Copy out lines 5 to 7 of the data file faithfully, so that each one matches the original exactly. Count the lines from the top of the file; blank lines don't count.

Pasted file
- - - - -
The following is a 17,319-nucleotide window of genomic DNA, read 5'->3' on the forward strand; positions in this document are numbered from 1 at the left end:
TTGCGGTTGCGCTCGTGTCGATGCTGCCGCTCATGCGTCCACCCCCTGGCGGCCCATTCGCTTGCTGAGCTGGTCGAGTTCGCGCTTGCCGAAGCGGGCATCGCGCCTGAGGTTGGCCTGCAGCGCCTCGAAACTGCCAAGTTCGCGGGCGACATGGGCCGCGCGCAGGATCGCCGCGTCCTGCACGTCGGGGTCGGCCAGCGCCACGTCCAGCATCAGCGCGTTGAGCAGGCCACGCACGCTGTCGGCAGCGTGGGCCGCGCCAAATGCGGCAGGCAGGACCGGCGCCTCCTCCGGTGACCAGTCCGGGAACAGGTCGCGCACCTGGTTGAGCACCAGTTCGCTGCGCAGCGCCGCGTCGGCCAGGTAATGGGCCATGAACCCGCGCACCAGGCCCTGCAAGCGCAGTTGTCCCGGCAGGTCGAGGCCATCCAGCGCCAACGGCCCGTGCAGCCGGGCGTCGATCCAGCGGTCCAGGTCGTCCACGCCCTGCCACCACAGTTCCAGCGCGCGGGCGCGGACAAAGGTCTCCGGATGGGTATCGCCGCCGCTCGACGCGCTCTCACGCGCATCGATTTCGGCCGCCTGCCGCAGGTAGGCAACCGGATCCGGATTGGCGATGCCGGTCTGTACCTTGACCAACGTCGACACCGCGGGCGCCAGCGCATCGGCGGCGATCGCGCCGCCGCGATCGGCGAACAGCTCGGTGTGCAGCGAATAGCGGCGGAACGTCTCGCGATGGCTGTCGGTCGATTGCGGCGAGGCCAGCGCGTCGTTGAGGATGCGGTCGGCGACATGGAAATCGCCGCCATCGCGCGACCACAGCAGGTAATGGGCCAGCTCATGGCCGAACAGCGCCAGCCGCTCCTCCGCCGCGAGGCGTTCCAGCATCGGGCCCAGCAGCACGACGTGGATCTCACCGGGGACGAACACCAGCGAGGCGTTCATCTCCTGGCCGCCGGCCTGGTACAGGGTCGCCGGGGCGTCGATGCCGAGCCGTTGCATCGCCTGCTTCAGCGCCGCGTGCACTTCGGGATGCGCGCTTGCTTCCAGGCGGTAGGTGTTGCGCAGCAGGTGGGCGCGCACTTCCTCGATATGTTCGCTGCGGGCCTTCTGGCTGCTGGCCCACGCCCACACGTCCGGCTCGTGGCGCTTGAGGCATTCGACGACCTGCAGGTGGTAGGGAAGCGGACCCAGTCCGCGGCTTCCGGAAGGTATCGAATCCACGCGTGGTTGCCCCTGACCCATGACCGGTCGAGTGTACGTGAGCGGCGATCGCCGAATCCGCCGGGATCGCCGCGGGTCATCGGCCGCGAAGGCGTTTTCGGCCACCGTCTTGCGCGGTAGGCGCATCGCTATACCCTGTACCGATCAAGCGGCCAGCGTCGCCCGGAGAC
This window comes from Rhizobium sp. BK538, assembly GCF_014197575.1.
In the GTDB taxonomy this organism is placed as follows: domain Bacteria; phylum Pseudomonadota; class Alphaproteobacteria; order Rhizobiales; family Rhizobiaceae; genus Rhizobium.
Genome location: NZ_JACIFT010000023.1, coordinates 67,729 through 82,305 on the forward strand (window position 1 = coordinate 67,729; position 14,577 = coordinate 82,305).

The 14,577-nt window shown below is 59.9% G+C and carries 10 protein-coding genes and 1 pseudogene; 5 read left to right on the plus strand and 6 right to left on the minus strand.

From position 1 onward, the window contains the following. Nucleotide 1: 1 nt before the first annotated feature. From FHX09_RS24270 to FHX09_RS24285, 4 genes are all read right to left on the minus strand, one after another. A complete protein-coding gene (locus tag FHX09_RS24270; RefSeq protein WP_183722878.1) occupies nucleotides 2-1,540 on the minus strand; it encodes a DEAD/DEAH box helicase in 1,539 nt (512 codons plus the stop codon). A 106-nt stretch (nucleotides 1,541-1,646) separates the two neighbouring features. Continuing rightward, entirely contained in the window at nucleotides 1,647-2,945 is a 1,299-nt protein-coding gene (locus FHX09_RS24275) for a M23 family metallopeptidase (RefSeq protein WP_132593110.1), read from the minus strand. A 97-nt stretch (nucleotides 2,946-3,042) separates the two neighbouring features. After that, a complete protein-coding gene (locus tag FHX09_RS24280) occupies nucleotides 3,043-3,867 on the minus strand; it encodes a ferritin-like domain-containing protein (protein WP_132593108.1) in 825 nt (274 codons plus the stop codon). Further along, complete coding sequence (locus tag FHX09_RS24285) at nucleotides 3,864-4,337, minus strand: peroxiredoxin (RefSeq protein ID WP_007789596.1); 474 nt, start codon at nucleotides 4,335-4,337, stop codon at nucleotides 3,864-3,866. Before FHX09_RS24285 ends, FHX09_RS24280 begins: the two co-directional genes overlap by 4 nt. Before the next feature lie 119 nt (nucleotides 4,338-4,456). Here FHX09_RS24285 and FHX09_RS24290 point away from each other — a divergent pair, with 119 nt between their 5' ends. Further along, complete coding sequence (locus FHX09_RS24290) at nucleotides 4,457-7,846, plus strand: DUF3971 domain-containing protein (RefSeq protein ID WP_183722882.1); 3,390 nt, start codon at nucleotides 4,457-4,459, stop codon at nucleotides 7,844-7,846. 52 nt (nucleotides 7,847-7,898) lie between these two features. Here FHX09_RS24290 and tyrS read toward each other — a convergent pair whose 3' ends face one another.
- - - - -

Genome location: NZ_JACIFT010000023.1, coordinates 67,729 through 82,305 on the forward strand (window position 1 = coordinate 67,729; position 14,577 = coordinate 82,305).

The 14,577-nt window shown below is 59.9% G+C and carries 10 protein-coding genes and 1 pseudogene; 5 read left to right on the plus strand and 6 right to left on the minus strand.

From position 1 onward, the window contains the following. Nucleotide 1: 1 nt before the first annotated feature. From FHX09_RS24270 to FHX09_RS24285, 4 genes are all read right to left on the minus strand, one after another. A complete protein-coding gene (locus tag FHX09_RS24270; RefSeq protein WP_183722878.1) occupies nucleotides 2-1,540 on the minus strand; it encodes a DEAD/DEAH box helicase in 1,539 nt (512 codons plus the stop codon). A 106-nt stretch (nucleotides 1,541-1,646) separates the two neighbouring features. Continuing rightward, entirely contained in the window at nucleotides 1,647-2,945 is a 1,299-nt protein-coding gene (locus FHX09_RS24275) for a M23 family metallopeptidase (RefSeq protein WP_132593110.1), read from the minus strand. A 97-nt stretch (nucleotides 2,946-3,042) separates the two neighbouring features. After that, a complete protein-coding gene (locus tag FHX09_RS24280) occupies nucleotides 3,043-3,867 on the minus strand; it encodes a ferritin-like domain-containing protein (protein WP_132593108.1) in 825 nt (274 codons plus the stop codon). Further along, complete coding sequence (locus tag FHX09_RS24285) at nucleotides 3,864-4,337, minus strand: peroxiredoxin (RefSeq protein ID WP_007789596.1); 474 nt, start codon at nucleotides 4,335-4,337, stop codon at nucleotides 3,864-3,866. Before FHX09_RS24285 ends, FHX09_RS24280 begins: the two co-directional genes overlap by 4 nt. Before the next feature lie 119 nt (nucleotides 4,338-4,456). Here FHX09_RS24285 and FHX09_RS24290 point away from each other — a divergent pair, with 119 nt between their 5' ends. Further along, complete coding sequence (locus FHX09_RS24290) at nucleotides 4,457-7,846, plus strand: DUF3971 domain-containing protein (RefSeq protein ID WP_183722882.1); 3,390 nt, start codon at nucleotides 4,457-4,459, stop codon at nucleotides 7,844-7,846. 52 nt (nucleotides 7,847-7,898) lie between these two features. Here FHX09_RS24290 and tyrS read toward each other — a convergent pair whose 3' ends face one another.